Thursday, March 22, 2012

Finding common ground on ESG metrics

A new report reveals a disconnect between investors and companies on issues related to ESG disclosure and metrics.

The New York-based Investor Responsibility Research Center report finds that there is general agreement on key corporate sustainability issues, but not on the metrics used to measure the management of those issues, nor on the purposes served by examining corporate ESG information.

"Because traditional accounting metrics fall short in assessing sustainability, there is no agreement on how to measure corporate management of those issues," the study’s authors said in a press release. "As a result, investors find it difficult to gather and analyze corporate ESG data, even while companies are ‘survey fatigued’ by the time and resources required to fulfill data requests from various investors, investor advocates, and others seeking to create their own metrics."

The study finds that although ESG metrics are routinely reported on request by a substantial percentages of companies, few companies report all the ESG information they collect internally.

Among all U.S. firms in 2010, only 164 companies issued reports consistent with Global Reporting Initiative protocols (the standard for sustainability reporting) suggesting adoption rates of less than 15% among U.S. publicly traded companies.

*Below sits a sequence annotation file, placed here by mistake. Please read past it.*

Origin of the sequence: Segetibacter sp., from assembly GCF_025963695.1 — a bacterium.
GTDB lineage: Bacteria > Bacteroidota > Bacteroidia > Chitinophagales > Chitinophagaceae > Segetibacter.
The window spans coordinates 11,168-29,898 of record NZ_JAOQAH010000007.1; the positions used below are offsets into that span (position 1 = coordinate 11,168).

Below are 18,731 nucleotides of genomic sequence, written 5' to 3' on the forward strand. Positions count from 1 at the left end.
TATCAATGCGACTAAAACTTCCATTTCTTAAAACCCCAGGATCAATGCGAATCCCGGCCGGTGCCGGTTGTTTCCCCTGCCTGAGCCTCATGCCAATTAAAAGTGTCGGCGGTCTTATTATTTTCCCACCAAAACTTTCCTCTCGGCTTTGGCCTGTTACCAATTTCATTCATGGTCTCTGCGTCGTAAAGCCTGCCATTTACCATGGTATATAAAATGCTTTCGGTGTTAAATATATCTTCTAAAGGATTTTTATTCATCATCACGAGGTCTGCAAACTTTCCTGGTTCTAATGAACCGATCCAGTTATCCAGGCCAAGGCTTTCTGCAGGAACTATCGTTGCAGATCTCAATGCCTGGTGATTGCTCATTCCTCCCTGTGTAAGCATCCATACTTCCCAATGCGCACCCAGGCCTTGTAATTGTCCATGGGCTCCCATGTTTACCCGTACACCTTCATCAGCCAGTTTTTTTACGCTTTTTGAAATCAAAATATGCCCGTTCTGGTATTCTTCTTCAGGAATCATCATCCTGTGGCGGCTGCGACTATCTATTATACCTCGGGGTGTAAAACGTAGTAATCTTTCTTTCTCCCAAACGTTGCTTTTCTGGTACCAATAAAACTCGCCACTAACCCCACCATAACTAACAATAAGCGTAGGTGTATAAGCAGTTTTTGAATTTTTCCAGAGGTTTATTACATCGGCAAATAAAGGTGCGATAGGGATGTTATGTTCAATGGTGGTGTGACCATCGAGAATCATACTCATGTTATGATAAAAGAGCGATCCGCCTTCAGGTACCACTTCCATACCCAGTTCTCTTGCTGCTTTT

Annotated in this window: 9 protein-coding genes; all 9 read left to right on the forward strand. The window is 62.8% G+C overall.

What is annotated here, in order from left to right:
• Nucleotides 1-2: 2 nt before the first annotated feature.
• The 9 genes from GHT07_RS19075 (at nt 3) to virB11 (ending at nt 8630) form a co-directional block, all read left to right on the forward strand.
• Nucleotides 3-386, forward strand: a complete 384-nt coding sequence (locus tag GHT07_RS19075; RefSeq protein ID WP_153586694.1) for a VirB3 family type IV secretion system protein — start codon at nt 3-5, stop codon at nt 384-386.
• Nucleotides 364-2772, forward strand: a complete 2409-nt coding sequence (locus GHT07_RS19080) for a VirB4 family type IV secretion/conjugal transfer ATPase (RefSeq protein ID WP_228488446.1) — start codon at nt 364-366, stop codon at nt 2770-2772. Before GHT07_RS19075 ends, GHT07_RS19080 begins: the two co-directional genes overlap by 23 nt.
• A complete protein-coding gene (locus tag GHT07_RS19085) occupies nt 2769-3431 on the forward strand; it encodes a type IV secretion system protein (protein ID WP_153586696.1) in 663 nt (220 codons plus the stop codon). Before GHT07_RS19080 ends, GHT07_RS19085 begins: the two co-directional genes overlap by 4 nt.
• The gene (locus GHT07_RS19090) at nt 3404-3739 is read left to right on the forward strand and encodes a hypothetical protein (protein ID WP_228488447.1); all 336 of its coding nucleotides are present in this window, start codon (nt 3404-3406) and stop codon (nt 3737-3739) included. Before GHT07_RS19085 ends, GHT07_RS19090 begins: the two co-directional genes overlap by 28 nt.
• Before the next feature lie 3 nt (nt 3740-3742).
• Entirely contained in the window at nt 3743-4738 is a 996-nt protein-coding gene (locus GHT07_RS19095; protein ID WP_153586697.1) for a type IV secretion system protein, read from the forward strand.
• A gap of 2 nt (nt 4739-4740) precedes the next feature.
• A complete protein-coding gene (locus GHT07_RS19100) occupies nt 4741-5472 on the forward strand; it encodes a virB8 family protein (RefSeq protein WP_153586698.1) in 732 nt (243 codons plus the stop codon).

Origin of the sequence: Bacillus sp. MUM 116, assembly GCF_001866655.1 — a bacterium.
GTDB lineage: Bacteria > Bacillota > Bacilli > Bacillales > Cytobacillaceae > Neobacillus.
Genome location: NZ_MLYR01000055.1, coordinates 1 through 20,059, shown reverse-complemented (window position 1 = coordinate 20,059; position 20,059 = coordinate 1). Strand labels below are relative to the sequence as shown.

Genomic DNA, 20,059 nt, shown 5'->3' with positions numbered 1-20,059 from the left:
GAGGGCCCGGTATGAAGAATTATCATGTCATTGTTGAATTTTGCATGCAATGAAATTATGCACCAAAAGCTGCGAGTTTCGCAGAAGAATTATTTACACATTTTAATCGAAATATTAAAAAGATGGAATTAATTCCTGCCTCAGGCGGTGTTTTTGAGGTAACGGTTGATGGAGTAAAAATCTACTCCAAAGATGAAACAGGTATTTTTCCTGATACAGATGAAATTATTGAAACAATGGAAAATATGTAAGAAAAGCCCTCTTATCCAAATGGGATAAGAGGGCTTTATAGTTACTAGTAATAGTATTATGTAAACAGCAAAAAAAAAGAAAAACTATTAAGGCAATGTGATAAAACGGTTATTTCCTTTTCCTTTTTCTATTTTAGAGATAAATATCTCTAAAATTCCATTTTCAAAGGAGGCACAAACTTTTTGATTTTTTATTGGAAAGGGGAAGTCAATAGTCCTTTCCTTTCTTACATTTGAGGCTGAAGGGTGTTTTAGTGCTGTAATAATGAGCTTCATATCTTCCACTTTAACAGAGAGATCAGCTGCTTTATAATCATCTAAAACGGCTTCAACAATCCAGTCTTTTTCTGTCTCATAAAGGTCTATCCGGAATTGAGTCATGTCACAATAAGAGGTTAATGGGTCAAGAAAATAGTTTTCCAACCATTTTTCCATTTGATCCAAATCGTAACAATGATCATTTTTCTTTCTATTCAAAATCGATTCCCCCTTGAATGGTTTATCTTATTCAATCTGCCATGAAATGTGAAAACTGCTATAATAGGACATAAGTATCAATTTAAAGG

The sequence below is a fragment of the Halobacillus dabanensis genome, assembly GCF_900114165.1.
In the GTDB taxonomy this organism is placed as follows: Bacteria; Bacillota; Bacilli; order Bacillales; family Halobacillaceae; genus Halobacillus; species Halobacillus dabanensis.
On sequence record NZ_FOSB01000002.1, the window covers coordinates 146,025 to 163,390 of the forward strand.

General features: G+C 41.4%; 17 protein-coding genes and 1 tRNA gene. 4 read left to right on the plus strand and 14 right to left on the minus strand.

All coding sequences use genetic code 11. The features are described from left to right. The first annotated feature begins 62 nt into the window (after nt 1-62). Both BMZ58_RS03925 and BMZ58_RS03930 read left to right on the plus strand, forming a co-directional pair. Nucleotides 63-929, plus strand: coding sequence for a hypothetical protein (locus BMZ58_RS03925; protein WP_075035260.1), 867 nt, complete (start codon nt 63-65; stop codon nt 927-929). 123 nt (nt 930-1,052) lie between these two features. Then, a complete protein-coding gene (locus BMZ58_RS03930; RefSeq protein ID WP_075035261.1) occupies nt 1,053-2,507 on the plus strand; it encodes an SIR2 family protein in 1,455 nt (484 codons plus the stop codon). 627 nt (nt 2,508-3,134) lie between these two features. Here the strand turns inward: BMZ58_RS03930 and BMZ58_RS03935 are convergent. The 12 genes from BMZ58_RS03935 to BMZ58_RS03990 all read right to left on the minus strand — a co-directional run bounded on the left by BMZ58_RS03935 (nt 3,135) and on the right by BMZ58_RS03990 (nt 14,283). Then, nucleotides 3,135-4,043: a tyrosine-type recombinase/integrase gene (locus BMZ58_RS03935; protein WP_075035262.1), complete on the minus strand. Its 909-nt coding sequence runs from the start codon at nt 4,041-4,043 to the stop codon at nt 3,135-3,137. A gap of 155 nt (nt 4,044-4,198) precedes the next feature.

"Too often the common vision of corporations and their shareowners to improve profitability and sustainability is obscured by disagreements over metrics and disclosure," said Jon Lukomnik, executive director of the IRRC Institute. "This report addresses that disconnect. It identifies environmental and social metrics that are meaningful to investors, companies and researchers. It also highlights the data mismatches between available corporate data and research needs. Finally, it suggests a way forward which could both reduce data gaps and ameliorate some of the reporting burden."

Read the full report.

1 comment:

  1. Thank you for sharing the report. Very good insights on metrics used by ESG research firms.